Inheritance tax – don’t pay what you don’t have to

We have all heard the saying before ‘the only two certainties in life are death and taxes’, so when it comes to inheritance tax (IHT) this means they can turn up together.
Almost £4.9 billion was paid in inheritance tax in 2016/17, which is a record high. No wonder the Chancellor Philip Hammond has asked for a review of ‘simplification’.
SO, HOW MUCH WILL YOU PAY?
The first step is to try and work out if you will be affected by IHT. Under normal circumstances, IHT is paid at 40% of the value of your entire estate, which is your property, money, assets and possessions over £325,000 (the normal nil rate band). There’s also an additional allowance if you pass on your family home to a direct descendant, which is currently set at £125,000. The simplest way to check if you might be affected is by using an online calculator, this will work it out for you. Although they won’t take into account all of your personal circumstances.
HOW TO REDUCE YOUR IHT TAX BILL
Making gifts
There are plenty of ways to reduce or remove IHT altogether and, the sooner you do this the better. One way is to make gifts.
Money towards house deposits or university fees, are great ways to give your loved ones that helping hand towards their future. Gifts like this can also reduce the size of your estate and your potential IHT bill, though there are rules to follow and to adhere to.
WHAT TYPES OF GIFTS ARE AVAILABLE?
1. Exempt gifts – these are IHT free immediately.
2. Potentially exempt gifts – these may become IHT free over time.
3. Chargeable gifts – these might mean an immediate IHT charge.
You should however be aware that once you make your gift you can’t take them back, so it is worth considering if the recipient will be responsible with it.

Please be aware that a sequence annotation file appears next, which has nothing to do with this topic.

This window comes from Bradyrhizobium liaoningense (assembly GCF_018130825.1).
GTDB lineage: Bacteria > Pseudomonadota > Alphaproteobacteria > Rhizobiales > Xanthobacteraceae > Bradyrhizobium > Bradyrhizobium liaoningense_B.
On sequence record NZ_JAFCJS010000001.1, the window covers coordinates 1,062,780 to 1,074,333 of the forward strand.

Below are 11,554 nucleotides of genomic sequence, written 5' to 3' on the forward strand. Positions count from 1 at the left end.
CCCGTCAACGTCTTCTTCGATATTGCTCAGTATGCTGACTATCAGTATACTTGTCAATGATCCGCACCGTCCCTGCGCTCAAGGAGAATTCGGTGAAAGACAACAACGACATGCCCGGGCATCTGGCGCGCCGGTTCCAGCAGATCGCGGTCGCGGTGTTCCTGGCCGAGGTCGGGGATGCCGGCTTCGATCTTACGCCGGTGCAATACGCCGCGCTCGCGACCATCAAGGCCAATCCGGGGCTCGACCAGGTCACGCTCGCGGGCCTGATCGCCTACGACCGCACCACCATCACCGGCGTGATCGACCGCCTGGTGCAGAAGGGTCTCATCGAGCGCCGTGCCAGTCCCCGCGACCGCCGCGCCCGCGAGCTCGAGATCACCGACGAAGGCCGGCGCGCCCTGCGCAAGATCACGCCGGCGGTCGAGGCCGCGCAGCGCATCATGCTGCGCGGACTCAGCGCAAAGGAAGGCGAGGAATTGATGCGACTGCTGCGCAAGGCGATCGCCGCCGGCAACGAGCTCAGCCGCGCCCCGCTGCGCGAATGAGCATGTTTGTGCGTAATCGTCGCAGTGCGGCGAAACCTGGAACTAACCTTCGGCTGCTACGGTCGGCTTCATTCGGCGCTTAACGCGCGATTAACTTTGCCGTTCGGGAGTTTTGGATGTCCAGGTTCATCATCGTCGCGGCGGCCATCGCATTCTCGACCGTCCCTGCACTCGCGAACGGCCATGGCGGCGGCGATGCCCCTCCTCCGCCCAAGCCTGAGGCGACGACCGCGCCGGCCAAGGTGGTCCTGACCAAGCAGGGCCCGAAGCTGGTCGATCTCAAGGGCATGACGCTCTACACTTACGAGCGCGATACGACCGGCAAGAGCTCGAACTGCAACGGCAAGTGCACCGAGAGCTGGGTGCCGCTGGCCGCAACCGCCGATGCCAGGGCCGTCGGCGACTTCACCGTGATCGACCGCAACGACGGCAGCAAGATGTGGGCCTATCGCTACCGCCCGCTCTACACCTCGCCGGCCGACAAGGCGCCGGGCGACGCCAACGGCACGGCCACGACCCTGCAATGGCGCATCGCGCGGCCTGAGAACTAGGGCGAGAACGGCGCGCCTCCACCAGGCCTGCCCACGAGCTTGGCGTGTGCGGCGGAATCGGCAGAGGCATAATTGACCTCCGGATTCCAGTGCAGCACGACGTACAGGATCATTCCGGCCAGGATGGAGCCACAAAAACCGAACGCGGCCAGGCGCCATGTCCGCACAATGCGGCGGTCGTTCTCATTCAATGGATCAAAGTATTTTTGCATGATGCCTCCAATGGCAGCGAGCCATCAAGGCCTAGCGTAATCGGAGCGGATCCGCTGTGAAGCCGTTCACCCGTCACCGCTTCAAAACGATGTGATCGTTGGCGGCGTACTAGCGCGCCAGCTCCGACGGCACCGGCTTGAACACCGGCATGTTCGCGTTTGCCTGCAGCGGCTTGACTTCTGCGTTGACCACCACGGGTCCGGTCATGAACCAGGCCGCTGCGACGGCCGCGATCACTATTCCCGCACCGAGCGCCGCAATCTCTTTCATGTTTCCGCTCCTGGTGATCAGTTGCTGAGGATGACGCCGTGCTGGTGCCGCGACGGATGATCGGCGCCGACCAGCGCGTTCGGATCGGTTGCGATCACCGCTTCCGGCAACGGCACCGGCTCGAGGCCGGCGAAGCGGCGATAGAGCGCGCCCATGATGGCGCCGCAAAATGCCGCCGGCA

The gift becomes the property of whoever you’re giving it to. Therefore, you will no longer benefit from any income and you won’t be able to access the capital in the future if you needed it.
You should always consider taking professional financial advice when planning life changing financial situations. Your tax advisor at McPhersons will show you the steps to take when planning for IHT.
Tax rules and benefits are constantly changing and depend on personal circumstances. Your tax advisor can check that you are up-to-date and are making the most of your personal allowances.
Contact us or give us a call and we’ll help you understand whether IHT is likely to affect you, and whether you could take action to reduce it.
Ainsley Gill
McPhersons Chartered Accountants
info@mcphersons.co.uk

What are the alternatives to buy to let?

HMRC seems determined to make things less attractive for buy to let landlords by increasing stamp duty as well as phasing out the ability to claim your mortgage interest as an expense. The latter means that some landlords will be paying tax on income that they don’t actually receive due to mortgages. So what are the alternatives?

Rent a Room
Under the Rent a Room scheme, you are allowed to claim rental receipts of up to £7,500 per annum tax free for renting a furnished room in your home. You can rent out as much of your home as you like. This scheme can’t be used for homes converted into separate flats.
In addition, you can also provide services to these guests such as cleaning and laundry, possibly even providing meals. This residence has to be your main or only residence.
Furnished Holiday Let (FHL)
A Furnished Holiday Let is a type of rental property classification in the UK and Ireland. It provides some tax advantages as long as it meets requirements relating to availability, actual bookings and level of furnishings.
Contrary to longer term lets, capital allowances can be claimed to kit out your holiday let (making it higher spec would obviously attract higher income). Other expenses that can be claimed are similar to a buy-to-let property; interest on loans, bills, letting fees, cleaning products, cleaning costs, general maintenance costs. Beware of personal use – if you use the property for half the year, only 50% will be considered commercial expenses.
Earnings are classed as ‘relevant earnings’ so can be used to make pension contributions.
When you sell the property you may be able to claim Capital Gains Tax reliefs which are also not available for normal buy-to-let property owners.
To top it off, council tax is not applicable if you rent the property out for more than 140 days per annum. However, business rate property tax is payable (although you may be eligible for small business rate relief on this.
You may wish to consider whether these benefits outweigh the risk of not filling the property for sufficient days of the year. To qualify for the above, the property must be available to the public to let for at least 210 days as well as actually let for 105 days.